Talking about money with your partner can help set you up for a stronger relationship in the future. So it’s a good idea to discuss finances before marriage.
Talking about your finances may not be as fun as sampling cake, trying on dresses or suits, and touring venues. However, it can help you and your partner start your life together without worrying about how you’ll pay for it.
How does money affect relationships?
Money can have a significant impact on your relationship. A study found that 60% of Americans believe money is the leading cause of stress in their relationships. Of those polled, 79% went on to reveal that money issues strained their relationships. Further, the study showed that 67% of respondents argued with their significant other about money.
Simply put, money—and stressing about it—can take a toll on your relationship.
It may seem easier to put off conversations about future financial concerns while planning a wedding. But aligning your goals with your partner now may help reduce financial surprises in the future.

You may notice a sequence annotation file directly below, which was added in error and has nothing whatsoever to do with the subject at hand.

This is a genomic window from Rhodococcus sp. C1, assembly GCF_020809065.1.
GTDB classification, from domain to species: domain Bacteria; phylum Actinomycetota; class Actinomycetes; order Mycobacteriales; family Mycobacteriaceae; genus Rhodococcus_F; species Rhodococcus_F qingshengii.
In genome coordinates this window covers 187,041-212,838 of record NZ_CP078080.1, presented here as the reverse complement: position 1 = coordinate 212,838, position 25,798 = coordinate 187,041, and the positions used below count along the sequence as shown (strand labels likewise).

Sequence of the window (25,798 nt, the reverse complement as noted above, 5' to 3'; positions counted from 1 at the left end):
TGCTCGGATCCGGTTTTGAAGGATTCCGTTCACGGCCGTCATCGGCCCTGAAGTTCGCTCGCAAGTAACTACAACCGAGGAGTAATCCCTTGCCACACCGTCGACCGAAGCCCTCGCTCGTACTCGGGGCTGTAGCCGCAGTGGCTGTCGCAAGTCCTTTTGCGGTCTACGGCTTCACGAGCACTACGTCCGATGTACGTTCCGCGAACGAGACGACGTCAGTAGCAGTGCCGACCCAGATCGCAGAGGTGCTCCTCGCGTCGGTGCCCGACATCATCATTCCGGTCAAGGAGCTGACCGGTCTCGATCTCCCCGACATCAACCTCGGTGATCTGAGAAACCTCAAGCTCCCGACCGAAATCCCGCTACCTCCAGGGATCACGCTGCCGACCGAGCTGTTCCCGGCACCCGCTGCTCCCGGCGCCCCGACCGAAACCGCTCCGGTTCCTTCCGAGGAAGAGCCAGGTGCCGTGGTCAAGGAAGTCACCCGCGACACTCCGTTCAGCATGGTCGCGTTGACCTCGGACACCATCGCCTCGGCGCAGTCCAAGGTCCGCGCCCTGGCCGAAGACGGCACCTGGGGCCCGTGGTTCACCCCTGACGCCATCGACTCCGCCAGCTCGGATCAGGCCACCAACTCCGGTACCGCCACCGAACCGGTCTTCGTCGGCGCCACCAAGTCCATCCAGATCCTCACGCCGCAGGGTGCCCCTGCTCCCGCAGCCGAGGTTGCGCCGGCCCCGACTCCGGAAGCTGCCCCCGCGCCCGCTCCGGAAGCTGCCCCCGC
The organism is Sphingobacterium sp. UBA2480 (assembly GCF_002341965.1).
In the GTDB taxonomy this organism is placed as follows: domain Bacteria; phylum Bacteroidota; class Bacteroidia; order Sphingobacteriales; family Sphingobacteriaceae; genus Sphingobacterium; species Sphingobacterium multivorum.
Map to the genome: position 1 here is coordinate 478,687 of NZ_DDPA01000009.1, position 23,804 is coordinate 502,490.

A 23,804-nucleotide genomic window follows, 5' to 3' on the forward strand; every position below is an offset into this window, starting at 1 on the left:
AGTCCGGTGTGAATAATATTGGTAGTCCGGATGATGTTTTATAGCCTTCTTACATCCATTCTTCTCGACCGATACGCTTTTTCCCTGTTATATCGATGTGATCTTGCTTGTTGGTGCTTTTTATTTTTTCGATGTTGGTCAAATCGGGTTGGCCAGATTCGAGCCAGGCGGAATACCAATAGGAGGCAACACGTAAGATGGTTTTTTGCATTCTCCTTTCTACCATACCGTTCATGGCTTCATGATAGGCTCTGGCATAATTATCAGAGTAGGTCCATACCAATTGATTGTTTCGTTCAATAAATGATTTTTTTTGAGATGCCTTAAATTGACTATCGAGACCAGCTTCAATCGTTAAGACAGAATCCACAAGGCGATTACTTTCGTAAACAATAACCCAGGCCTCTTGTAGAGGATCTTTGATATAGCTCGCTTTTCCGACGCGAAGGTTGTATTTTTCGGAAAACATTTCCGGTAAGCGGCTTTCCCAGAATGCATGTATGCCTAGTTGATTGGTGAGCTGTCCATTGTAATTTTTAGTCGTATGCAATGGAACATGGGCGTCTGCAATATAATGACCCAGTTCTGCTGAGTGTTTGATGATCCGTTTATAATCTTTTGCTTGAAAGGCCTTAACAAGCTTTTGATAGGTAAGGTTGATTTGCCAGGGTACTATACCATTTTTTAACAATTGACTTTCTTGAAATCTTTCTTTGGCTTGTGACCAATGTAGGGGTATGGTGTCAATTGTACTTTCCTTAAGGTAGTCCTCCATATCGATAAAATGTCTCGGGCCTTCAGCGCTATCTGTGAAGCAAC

This advice doesn’t only apply to engaged couples or newlyweds. Married couples can benefit from discussing their current financial situation and future goals. In fact, it’s a good idea to revisit the topic regularly as the dynamics of your relationship change.
We created this guide to help you address 10 crucial financial questions before (or after!) your special day. Read on for some of the most important money talks to have with your partner, plus tips on how to start the conversation and stay on the same page year after year.
10 financial questions to ask before marriage
Carve out some time in your schedule for you and your partner to chat. Remember, you don’t have to tackle every question in one sitting. Instead, start at the top and work your way through the list.
1. How much debt do you have?
You and your partner may already know the answer to this question. But if you don’t, it’s a good place to start.
Your future spouse may end up bringing debt, such as student debt or credit card debt, into the marriage. Although this debt is in their name and not yours, it could still affect your short-term cash flow and your long-term savings goals.
For instance, imagine your future spouse uses a large portion of their paycheck to repay debt. If that’s the case, you may need to use more of your paycheck for other expenses. Furthermore, you may not be able to save as much as you had hoped until your partner pays down their debt.